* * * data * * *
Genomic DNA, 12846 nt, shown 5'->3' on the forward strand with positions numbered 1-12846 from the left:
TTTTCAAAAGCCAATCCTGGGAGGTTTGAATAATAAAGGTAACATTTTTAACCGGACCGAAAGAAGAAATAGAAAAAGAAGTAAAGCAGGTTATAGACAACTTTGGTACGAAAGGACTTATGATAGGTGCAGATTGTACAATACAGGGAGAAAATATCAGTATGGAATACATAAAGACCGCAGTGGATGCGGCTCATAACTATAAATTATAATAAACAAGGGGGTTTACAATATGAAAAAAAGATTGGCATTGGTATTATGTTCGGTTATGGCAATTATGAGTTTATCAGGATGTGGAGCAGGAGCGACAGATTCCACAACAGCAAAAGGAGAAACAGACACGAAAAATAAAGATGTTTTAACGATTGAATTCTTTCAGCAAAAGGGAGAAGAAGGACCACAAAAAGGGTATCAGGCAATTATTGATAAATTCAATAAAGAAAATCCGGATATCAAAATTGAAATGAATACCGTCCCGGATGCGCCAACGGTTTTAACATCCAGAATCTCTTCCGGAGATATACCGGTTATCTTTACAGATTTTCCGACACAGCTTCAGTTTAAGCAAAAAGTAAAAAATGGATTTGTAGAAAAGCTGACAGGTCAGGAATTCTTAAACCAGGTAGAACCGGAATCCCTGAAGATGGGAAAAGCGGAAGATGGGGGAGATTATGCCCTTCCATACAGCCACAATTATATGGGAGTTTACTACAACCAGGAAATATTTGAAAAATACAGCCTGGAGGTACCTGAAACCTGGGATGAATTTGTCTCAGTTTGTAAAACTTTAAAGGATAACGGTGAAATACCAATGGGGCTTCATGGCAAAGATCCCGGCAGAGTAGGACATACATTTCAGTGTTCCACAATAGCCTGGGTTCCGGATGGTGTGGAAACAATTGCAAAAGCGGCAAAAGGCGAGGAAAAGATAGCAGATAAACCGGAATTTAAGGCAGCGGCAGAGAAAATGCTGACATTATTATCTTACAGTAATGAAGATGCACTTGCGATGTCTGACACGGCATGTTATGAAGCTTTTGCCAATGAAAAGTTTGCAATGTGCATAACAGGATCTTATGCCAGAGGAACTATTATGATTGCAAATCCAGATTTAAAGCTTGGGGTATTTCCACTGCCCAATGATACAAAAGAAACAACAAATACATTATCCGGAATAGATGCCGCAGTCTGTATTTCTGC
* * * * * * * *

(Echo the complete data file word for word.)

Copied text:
Genomic DNA, 12846 nt, shown 5'->3' on the forward strand with positions numbered 1-12846 from the left:
TTTTCAAAAGCCAATCCTGGGAGGTTTGAATAATAAAGGTAACATTTTTAACCGGACCGAAAGAAGAAATAGAAAAAGAAGTAAAGCAGGTTATAGACAACTTTGGTACGAAAGGACTTATGATAGGTGCAGATTGTACAATACAGGGAGAAAATATCAGTATGGAATACATAAAGACCGCAGTGGATGCGGCTCATAACTATAAATTATAATAAACAAGGGGGTTTACAATATGAAAAAAAGATTGGCATTGGTATTATGTTCGGTTATGGCAATTATGAGTTTATCAGGATGTGGAGCAGGAGCGACAGATTCCACAACAGCAAAAGGAGAAACAGACACGAAAAATAAAGATGTTTTAACGATTGAATTCTTTCAGCAAAAGGGAGAAGAAGGACCACAAAAAGGGTATCAGGCAATTATTGATAAATTCAATAAAGAAAATCCGGATATCAAAATTGAAATGAATACCGTCCCGGATGCGCCAACGGTTTTAACATCCAGAATCTCTTCCGGAGATATACCGGTTATCTTTACAGATTTTCCGACACAGCTTCAGTTTAAGCAAAAAGTAAAAAATGGATTTGTAGAAAAGCTGACAGGTCAGGAATTCTTAAACCAGGTAGAACCGGAATCCCTGAAGATGGGAAAAGCGGAAGATGGGGGAGATTATGCCCTTCCATACAGCCACAATTATATGGGAGTTTACTACAACCAGGAAATATTTGAAAAATACAGCCTGGAGGTACCTGAAACCTGGGATGAATTTGTCTCAGTTTGTAAAACTTTAAAGGATAACGGTGAAATACCAATGGGGCTTCATGGCAAAGATCCCGGCAGAGTAGGACATACATTTCAGTGTTCCACAATAGCCTGGGTTCCGGATGGTGTGGAAACAATTGCAAAAGCGGCAAAAGGCGAGGAAAAGATAGCAGATAAACCGGAATTTAAGGCAGCGGCAGAGAAAATGCTGACATTATTATCTTACAGTAATGAAGATGCACTTGCGATGTCTGACACGGCATGTTATGAAGCTTTTGCCAATGAAAAGTTTGCAATGTGCATAACAGGATCTTATGCCAGAGGAACTATTATGATTGCAAATCCAGATTTAAAGCTTGGGGTATTTCCACTGCCCAATGATACAAAAGAAACAACAAATACATTATCCGGAATAGATGCCGCAGTCTGTATTTCTGC